Despite a Final Environmental Impact Statement (FEIS) from the State Dept. in August 2011 that said the Keystone XL Pipeline will have "no material impact on the environmental resources along the route,” activists continue to oppose the pipeline. At the same time, first nation groups are fighting Enbridge’s proposed Northern Gateway pipeline, which would stretch from Alberta to the British Columbia coast to transport oil-sands oil to Asian markets.
It doesn’t help matters that Plains Midstream Canada, Pace Oil & Gas and Enbridge are currently dealing with spills in Alberta, giving anti-pipeline activists ammunition to stall or stop the projects.
It is with this in mind that Valve Magazine decided to address the issue of pipeline reliability. While producers and pipeline operators are hesitant to discuss the specific safety and reliability features in their systems, we were able to learn some important facts about the extraordinary measures pipeline operators take to minimize the possibility of leaks and interruptions in pipeline operations. We were also able to speak with Tom DeGaetano, General Manager of Flow-Quip Inc, who shared his observations on the efforts to insure that pipelines are safe and reliable.
DeGaetano has been associated with the pipeline industry for over 25 years. “The industry has advanced dramatically in that time,” he says. “At first, government regulation was the driver, but the industry has developed a culture of continuous improvement and implementation of “best practices”. Lines are inspected internally and externally more often than ever before.”
Risk management tools are employed at all levels to identify and mitigate any operation and process risks. Valves and actuators are of course key components of any risk analysis and in addition to industry standards, operators have their own standards and specifications when choosing them for each project. A crucial component of operators’ protection layers are the control valves. Their reliability is crucial for safe operations and preventive actions.
Design and material selection must be the best fit for any potential or incipient cavitation. The right trim, stem/shaft, packing and body material is chosen to handle the various hydrocarbon products with their different ranges of viscosity, density and temperature. These products could include high vapor pressure or sour products, presenting extra challenges for the components.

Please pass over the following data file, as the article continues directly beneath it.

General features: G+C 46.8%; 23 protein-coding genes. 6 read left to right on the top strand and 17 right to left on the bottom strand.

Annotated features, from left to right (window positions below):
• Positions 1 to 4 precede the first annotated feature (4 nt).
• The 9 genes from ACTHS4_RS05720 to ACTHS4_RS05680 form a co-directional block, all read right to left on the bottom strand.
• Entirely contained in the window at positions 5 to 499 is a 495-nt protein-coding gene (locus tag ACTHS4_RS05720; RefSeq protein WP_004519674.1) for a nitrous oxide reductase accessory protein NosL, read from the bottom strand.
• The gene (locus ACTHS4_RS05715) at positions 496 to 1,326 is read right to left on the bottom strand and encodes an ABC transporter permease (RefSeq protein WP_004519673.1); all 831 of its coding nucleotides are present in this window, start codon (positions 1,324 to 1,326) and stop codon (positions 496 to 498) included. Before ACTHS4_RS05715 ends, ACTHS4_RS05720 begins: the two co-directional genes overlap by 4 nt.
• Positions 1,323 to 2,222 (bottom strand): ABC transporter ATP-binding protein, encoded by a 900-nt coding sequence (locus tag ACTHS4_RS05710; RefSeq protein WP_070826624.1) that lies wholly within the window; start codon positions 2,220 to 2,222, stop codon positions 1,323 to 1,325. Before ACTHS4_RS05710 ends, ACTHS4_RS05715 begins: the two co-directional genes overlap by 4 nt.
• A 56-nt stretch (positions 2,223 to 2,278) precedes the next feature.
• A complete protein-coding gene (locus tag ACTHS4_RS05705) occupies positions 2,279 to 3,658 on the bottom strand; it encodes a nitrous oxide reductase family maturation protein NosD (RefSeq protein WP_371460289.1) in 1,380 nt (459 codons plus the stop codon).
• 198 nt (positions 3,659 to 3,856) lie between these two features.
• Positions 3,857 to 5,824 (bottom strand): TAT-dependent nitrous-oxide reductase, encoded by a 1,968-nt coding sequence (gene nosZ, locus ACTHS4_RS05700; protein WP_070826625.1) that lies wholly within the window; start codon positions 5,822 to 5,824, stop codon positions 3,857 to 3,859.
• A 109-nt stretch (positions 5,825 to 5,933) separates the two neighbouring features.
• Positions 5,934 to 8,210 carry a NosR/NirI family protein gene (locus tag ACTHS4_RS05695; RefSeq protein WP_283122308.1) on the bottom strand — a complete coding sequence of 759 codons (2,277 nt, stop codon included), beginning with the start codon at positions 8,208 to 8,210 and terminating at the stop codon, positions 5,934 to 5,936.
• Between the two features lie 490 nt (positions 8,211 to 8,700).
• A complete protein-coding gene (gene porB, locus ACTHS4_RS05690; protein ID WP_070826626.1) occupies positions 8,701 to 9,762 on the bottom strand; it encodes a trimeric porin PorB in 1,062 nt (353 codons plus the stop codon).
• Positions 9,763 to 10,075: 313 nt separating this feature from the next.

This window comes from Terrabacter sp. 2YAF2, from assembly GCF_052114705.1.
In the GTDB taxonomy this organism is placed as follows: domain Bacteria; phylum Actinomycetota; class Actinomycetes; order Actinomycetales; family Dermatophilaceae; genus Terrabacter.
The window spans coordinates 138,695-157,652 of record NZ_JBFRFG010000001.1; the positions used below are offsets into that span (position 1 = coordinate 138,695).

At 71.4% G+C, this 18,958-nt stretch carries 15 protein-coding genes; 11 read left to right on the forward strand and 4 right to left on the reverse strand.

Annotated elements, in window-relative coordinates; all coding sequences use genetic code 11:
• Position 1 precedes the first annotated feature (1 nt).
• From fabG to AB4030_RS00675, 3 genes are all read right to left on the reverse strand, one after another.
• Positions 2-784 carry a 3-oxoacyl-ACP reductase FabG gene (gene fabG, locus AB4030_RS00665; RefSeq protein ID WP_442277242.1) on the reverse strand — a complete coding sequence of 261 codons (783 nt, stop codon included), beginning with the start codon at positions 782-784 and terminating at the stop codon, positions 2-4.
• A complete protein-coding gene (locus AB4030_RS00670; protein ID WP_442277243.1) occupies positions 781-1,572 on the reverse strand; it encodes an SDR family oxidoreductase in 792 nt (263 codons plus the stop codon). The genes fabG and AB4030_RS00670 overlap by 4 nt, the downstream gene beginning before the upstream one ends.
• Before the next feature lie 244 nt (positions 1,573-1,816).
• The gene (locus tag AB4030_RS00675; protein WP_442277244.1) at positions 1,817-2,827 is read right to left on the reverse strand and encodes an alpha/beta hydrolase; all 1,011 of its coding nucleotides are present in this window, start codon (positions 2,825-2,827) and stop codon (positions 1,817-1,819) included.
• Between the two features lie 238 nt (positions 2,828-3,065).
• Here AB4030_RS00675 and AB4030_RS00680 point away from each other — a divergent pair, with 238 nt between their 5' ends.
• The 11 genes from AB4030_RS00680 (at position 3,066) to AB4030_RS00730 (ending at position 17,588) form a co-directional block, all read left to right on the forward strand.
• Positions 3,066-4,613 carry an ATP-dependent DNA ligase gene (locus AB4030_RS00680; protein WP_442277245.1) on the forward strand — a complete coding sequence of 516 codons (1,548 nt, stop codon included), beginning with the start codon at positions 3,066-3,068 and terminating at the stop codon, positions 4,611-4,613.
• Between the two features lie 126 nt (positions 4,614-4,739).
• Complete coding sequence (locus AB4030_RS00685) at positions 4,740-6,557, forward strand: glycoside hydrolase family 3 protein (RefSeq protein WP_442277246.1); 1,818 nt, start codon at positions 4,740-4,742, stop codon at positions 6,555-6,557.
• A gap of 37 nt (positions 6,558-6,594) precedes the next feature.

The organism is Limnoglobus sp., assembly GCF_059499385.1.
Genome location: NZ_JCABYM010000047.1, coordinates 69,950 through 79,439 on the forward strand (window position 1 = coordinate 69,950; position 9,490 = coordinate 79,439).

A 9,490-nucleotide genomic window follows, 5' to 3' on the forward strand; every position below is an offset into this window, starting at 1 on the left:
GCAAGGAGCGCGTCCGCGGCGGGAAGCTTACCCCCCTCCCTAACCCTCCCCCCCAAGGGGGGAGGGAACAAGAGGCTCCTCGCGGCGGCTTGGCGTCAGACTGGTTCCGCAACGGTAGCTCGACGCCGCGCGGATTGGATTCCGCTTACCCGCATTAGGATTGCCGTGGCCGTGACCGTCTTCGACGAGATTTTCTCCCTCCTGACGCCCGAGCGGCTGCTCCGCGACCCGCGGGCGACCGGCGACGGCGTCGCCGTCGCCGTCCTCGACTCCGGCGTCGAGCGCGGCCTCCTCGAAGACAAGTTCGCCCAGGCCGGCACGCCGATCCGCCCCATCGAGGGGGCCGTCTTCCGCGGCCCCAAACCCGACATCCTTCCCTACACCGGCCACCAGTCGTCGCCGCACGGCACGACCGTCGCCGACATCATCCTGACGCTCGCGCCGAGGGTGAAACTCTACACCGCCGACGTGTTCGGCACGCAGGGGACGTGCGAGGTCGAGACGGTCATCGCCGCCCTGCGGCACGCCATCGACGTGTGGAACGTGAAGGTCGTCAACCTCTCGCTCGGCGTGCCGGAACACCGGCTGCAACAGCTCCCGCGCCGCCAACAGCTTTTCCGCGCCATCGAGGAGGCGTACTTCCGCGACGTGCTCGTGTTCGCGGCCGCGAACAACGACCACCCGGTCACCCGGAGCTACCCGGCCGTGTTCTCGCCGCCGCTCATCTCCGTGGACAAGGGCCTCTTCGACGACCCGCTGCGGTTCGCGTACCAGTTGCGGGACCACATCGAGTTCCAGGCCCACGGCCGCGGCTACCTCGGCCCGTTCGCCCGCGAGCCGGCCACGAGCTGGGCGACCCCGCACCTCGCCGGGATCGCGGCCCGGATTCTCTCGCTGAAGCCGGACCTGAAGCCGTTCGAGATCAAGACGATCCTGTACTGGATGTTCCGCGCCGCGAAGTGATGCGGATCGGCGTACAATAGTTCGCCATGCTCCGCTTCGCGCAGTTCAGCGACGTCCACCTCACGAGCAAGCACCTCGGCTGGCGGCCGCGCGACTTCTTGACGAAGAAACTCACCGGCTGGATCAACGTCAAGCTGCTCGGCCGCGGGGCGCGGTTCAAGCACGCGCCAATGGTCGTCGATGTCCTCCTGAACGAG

Valve size selection is also an integral part of pipeline reliability. In mainline applications, line diameter determines the size of what are typically ball or v-ball valves. Future operational opportunities for higher flow as spare capacity are also considered in the design and size selection, and generally the largest possible size is used to accommodate expansion and increased flow through the line.
DeGaetano discussed the precautions taken for mainline delivery. “Mainline valve applications include both Flow Control and Emergency Shut Down control,” he said. “These valves are remotely monitored 24 hours and in many cases are solar powered, or have multiple redundant power supplies to insure operability in critical services.”
With respect to actuators, because so many hydrocarbon pipelines are in remote areas, electric actuators are utilized only for on-off or isolation applications. Electro-hydraulic actuators are used for throttling even for remote valve sites.
According to publicly available materials from Trans Canada, control valves are located approximately every 20 miles along most pipelines and a pressure drop results in automatic shut off . To protect against corrosion, Trans Canada also sends a very low-voltage electric current called cathodic protection to the pipe during operations.
Naturally all pipeline operators monitor the system 24/7, using computerized sensors and controls. Also, most systems utilize smart pigs, electronic in-line inspection devices, to periodically check sections of the pipeline system to detect defect. Piggable valves are full port and their actuation in isolation applications are crucial to insure they get fully open in pigging time.
DeGaetano added that Partial Stroke Testing is now being used to prove that valves will in fact operate in an emergency. He explains, “This involves shutting the valve part way, typically 20%, so pipeline flow is not interrupted, but proves system operability. Part of that testing includes the ability to measure the force required to operate the valve and compare that with the “as new” force profile which allows for maintenance to be planned and scheduled rather than waiting for an equipment breakdown.”
Also, according to DeGaetano, these “ESD” valves are being installed in more locations than ever before as a means of reducing the potential for spills. Valves that were originally installed with manual operators are being converted to automatic remote operation to allow for fast and orderly shutdown.
While operators and manufacturers continue to strive for 100% reliability for pipelines, the unfortunate fact is, accidents do happen. With well maintained ESD valves, reliable actuators and state of the art monitoring and control systems combined with constantly evolving response plans, loss of product and damage to the environment can and is being kept to a minimum.
Tom DeGaetano is General Manager of Flow-Quip Inc. and has been associated with both gas and liquid pipelines for over 25 years as an equipment supplier, specifically valve actuators.